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Tag Archives: Utility

I ♥ Alfred: Code execution extensions

ExtensionI’m a really big fan of Alfred, and lately I’ve found it really useful for running tiny little snippets of code — whether it’s to quickly URL decode a string, or remind myself of how C integer-to-float conversion behaves, I find myself using these little extensions I put together quite frequently.

Here’re two workflows I use to run PHP code (one which just executes it and shows the result in Growl, and one which copies the result to the clipboard), and a workflow that runs a snippet of C code. Of course, it wouldn’t take much to make workflows for many other languages, too.

Alfred 2 workflows

Now with live results! Hit enter to copy result to clipboard.

Run C Code.alfredworkflow

Run PHP Code.alfredworkflow

Older, Alfred 1 extensions:

Execute PHP Code.alfredextension

Execute PHP Code, Copy Result.alfredextension

Run C code.alfredextension

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An Xcode 4 template to create universal static libraries

I’ve created an Xcode 4 project template to create universal (armv6, armv7 and simulator) static libraries for iOS, based on Adam Martin’s script:

iOS-Universal-Library-Template

The existing static library template provided with Xcode only builds one architecture, which is not particularly suitable for distribution. A number of people have created scripts to create universal libraries, which require some mucking around with Xcode target settings to use.

This template draws on this work to provide all that is required to produce universal libraries – just select the ‘Universal Static Library’ type in the New Project/New Target dialog, and you’re all set.

Universal static library

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Uploading to TestFlight with a few keystrokes, using Alfred

TestFlight IconHere’s a cute little Alfred extension I put together today that uploads a file to a TestFlight team for you, after prompting for build notes.

You’ll wanna edit the extension to put in your API key and Team ID, then just select a file in Alfred, type ‘testflight’ (or an abbreviation thereof) and enter, then enter a build summary, and off it goes. Result will appear in Growl.

Upload to TestFlight.alfredextension

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Seamlessly manage portrait and landscape view controller layouts

A headache-inducing scenario: I’m working on a view controller, and I realise that in order to support landscape and portrait modes, I’m going to need to provide two different layouts.

So, I create two different views within the nib, one portrait, one landscape, each with the same view hierarchy, but with a different layout.

When the orientation changes, I set self.view to the appropriate view. I initialise both views on load, and keep both of them synced to properly reflect the app’s state — basically, I’m double-handling everything, which bloats my code and increases the chance I’ll make a mistake.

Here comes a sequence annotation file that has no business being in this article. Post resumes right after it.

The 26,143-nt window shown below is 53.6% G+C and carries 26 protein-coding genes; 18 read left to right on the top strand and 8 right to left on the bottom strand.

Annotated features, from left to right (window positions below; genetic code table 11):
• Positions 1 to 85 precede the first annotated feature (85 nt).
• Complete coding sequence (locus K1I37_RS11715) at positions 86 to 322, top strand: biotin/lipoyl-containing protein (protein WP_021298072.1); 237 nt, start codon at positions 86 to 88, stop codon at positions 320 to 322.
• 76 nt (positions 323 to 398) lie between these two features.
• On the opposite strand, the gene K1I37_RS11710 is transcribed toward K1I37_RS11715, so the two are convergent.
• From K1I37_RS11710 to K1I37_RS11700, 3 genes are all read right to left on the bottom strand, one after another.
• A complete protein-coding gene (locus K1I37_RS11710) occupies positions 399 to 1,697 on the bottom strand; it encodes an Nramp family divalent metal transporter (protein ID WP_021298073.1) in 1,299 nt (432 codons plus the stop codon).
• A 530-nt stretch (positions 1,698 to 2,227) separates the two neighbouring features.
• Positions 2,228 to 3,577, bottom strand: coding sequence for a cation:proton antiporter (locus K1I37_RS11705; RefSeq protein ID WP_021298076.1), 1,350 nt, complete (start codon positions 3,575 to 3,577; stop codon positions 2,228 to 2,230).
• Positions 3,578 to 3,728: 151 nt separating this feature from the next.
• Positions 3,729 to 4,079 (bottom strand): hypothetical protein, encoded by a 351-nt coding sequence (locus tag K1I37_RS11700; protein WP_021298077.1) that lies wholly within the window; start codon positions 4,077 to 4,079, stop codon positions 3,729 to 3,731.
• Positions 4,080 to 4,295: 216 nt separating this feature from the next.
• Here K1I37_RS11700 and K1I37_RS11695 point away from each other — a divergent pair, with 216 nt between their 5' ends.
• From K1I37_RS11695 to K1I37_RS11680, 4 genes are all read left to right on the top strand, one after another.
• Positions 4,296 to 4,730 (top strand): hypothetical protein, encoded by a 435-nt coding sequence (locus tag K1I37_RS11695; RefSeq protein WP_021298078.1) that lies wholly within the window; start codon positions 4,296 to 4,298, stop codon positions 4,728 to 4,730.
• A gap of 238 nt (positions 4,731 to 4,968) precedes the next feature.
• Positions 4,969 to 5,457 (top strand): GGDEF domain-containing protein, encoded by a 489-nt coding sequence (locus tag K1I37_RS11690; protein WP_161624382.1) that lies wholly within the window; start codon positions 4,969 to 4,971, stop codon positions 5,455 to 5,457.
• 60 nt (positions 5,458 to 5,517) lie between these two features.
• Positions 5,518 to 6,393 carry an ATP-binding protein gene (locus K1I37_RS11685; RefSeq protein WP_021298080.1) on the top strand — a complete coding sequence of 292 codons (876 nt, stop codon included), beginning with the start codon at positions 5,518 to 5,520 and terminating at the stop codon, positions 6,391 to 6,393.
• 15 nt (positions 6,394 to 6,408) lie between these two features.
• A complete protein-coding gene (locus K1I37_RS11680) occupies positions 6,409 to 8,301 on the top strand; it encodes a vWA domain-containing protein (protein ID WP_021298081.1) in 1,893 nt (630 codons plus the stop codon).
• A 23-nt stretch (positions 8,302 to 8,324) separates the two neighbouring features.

So, here’s an easier way: Rather than maintaining two separate view hierarchies and switching between them when the orientation changes, why not just change the layout of one single view hierarchy? The only changes between the portrait and landscape views are layout changes, so if we can extract just the layout information from each view, then we don’t have to worry about maintaining both view hierarchies.

Basically, we’re talking about using each view version as a layout template only.

That’s what TPMultiLayoutViewController class does. It’s a drop-in UIViewController subclass that automatically manages switching between different view layouts for portrait and landscape orientations, without the need to maintain view state across two different view hierarchies.

It works by defining portraitView and landscapeView outlets which it traverses upon loading the nib. It matches each subview element to its counterpart in the other layout (based on tag, target/action, title, etc.), and stores just the layout attributes of each element.

Then, when the orientation changes, the view hierarchy is traversed and these layouts are applied to each subview.

To use it,

  1. Set the superclass for your view controller to TPMultiLayoutViewController.
  2. In Interface Builder, create two different views: one for portrait orientation, and one for landscape orientation.
  3. Attach your portrait orientation root view to the “portraitView” outlet, and the landscape orientation root view to the “landscapeView” outlet.
  4. Attach one of the views (whichever you prefer) to the “view” outlet, and connect any actions and outlets from that view.

Grab it from the TPMultiLayoutViewController GitHub repository, and let me know what you think.

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Post Grabber sniffs out POST data, generates curl scripts

Post Grabber screenshotEvery now and then I find myself needing to automate some web requests, either to download using something a little more robust than a web browser, scrape some web content, or to maintain a session. That automation can be a bit of a pain if there’s a form submission involved, because it means opening up the page source, finding the form and any connected javascript code, and figuring out what fields are submitted.

A little utility I just put together does that for you: Post Grabber detects POST data and generates an equivalent “curl” command that can be used in shell or Automator scripts.

Post Grabber works with its own internal browser, so it can intercept POST submissions directly. That means it works with HTTPS, unlike the traditional web sniffer approach.

Download the app, or see the source on GitHub.

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